Basho Charges Ahead, With Focus On Enterprise and The Guy Who Wrote the Book (or Theorem) on Databases as Board Member

Earlier this month, Don Rippert made a major career change, going from his gig as chief technology officer of technology consulting firm Accenture to Cambridge, MA-based database software maker Basho Technologies, where he joined as CEO.

“I wanted to really focus on the technology, and I thought this would give me a chance to do that,” he says.

Basho, which also has offices in San Francisco and Reston, VA, announced his appointment earlier this month, alongside the news that it had added $4 million to complete a $7.5 million funding round. The money came from Georgetown Partners, and Trifork AS, a Danish systems integrator that is the European distributor of Basho’s software.

I took this as an opportunity to sit down and talk to Rippert, sift past the database buzzwords, and figure out what exactly Basho and its open source software, Riak, do.

It all goes back to the CAP Theorem, originated by Eric Brewer, now Google’s vice president of infrastructure and also a Basho board member, Rippert explains. In a nutshell, the theorem states that no database or distributed system can provide consistency, availability, and partition tolerance (the ability to break up data and store it in different physical locations) at the same time. From the 1970s until five or so years ago, the bulk of information in databases was largely consistent and transaction based (for example, the specs on a customer in a sales database), Rippert says. But recently, gadgets like smartphones sprouted up and started producing loads of more complex data.

Traditional relational databases worked well for storing the more uniform, transactional types of data, and focused on providing consistency and availability. That didn’t work so well for the complex data found in videos, data logs from smart meters, and the like.

“Existing databases were the wrong storage mechanism for the sudden jump in data, based on unstructured and machine-made data,” Rippert says. “An industry formed around solving that problem. Basho is one of the companies in that industry.”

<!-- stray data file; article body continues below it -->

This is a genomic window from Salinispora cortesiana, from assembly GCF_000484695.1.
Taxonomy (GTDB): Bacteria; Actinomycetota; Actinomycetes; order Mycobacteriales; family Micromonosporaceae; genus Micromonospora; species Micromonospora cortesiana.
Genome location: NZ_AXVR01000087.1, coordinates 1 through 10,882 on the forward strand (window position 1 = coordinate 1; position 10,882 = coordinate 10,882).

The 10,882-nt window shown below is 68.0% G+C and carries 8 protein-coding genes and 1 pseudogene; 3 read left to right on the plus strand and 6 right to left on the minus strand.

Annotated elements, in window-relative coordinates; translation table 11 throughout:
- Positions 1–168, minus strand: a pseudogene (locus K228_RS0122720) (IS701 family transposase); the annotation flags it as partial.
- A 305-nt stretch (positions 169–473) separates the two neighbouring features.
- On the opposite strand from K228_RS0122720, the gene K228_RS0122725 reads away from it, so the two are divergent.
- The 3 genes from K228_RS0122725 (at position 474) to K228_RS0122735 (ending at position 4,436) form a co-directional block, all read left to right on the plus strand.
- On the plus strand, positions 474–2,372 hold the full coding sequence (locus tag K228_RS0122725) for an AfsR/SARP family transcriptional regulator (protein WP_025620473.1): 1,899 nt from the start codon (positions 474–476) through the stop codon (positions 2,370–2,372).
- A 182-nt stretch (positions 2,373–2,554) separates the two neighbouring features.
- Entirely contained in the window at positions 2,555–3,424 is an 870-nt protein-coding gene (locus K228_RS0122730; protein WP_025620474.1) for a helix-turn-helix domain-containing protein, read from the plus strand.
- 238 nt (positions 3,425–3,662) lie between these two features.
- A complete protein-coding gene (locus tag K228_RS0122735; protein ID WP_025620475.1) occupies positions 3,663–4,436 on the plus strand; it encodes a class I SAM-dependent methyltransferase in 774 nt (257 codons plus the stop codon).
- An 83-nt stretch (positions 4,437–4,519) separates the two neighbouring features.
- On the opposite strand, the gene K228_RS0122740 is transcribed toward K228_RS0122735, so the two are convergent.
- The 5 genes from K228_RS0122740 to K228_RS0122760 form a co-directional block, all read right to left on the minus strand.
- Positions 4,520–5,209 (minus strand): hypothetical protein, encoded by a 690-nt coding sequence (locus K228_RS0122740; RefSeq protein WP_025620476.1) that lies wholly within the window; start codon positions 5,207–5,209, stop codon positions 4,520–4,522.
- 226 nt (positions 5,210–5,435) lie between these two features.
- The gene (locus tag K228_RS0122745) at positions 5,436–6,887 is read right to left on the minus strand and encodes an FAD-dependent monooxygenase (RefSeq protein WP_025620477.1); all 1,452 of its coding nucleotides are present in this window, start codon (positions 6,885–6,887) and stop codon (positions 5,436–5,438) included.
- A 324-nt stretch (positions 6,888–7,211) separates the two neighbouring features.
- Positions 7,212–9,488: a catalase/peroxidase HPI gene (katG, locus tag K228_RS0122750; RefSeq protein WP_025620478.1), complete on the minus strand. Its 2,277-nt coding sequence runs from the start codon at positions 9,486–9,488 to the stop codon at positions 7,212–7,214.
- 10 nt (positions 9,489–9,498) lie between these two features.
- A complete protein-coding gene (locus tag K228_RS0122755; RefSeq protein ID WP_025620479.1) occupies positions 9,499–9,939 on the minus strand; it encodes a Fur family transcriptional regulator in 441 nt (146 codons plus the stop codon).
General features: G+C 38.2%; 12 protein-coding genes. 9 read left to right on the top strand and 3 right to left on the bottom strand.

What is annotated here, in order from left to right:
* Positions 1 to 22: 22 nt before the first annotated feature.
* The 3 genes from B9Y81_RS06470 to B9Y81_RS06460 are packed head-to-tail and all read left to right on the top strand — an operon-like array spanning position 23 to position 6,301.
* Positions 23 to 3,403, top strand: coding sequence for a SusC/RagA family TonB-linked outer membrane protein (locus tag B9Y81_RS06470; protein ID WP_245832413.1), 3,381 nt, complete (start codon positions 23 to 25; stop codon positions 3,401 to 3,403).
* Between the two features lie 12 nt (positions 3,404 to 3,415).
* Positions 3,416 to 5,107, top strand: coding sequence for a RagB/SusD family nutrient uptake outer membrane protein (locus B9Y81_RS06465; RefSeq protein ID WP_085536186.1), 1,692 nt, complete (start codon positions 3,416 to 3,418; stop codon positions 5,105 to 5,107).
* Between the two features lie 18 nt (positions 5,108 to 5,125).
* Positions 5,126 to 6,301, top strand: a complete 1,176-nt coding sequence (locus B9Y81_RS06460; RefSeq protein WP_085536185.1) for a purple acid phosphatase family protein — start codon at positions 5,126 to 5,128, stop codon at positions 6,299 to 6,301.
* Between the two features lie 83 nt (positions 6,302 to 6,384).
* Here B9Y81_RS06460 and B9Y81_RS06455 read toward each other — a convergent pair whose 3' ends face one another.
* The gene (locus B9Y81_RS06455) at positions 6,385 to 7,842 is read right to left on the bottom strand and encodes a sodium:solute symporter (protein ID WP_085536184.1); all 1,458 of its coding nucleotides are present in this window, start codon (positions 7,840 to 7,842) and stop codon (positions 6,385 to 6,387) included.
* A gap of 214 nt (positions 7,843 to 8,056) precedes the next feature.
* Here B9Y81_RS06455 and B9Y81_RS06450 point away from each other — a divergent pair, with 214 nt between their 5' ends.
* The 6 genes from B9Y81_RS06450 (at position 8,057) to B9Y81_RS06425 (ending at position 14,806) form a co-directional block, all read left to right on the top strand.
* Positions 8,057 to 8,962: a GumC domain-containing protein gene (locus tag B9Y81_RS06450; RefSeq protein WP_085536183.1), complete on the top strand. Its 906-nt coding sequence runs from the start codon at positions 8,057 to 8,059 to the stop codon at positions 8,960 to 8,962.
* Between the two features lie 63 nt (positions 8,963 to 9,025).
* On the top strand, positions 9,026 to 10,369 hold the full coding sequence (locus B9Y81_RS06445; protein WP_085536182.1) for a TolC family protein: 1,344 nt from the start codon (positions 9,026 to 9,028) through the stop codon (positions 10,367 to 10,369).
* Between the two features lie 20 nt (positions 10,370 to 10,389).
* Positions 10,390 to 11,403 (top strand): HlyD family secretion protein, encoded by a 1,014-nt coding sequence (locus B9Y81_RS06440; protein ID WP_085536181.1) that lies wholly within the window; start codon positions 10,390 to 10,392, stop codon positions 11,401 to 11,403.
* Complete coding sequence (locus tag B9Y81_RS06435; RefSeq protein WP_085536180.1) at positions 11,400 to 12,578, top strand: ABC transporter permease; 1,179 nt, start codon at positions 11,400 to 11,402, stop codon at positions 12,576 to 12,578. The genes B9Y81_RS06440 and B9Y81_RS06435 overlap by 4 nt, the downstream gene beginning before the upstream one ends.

Basho, and others in the industry, focus on the A and the P of the CAP Theorem— availability and partition tolerance. Base on those principles, the software is designed to help break up the data and store it in different pieces, and then know what sits where. It also stores the same data in multiple places to “take into account the possibility that some piece will break,” Rippert says. Other database technology that is part of this new generation includes MongoDB, CouchDB, and DataStax. Basho’s founders come from Akamai Technologies (NASDAQ: AKAM), the Cambridge-based maker of technology for delivering Web content.

Customers can download Riak right from the Basho website, but Basho makes its money by selling technology enhancements and implementation services to businesses and organizations. As far as customers go, Basho serves startups with a lower cost model, as well as Web app developers, and enterprises and government agencies. The third set of customers is what Rippert says sets Basho apart from the others in the field.

“We think we have the best product and the best focus on enterprises and agencies,” he says.

Now for some examples of how it’s used. Basho powers the database for medical records in a foreign country that uses a single-payer payment system, Rippert says. It also runs the data storage for an application used by a cable company that allows consumers to order content like video-on-demand from a number of different devices, including smart phones and tablets.

The company has almost 50 employees spread across its offices. Describing Basho as a “three-legged stool,” Rippert says the startup will continue to serve other startups and Web app developers, but sees itself making its mark with big customers.

“We want that third leg,” Ripper says, “We want to be the guys who are helping traditional large companies, and big government agencies.”

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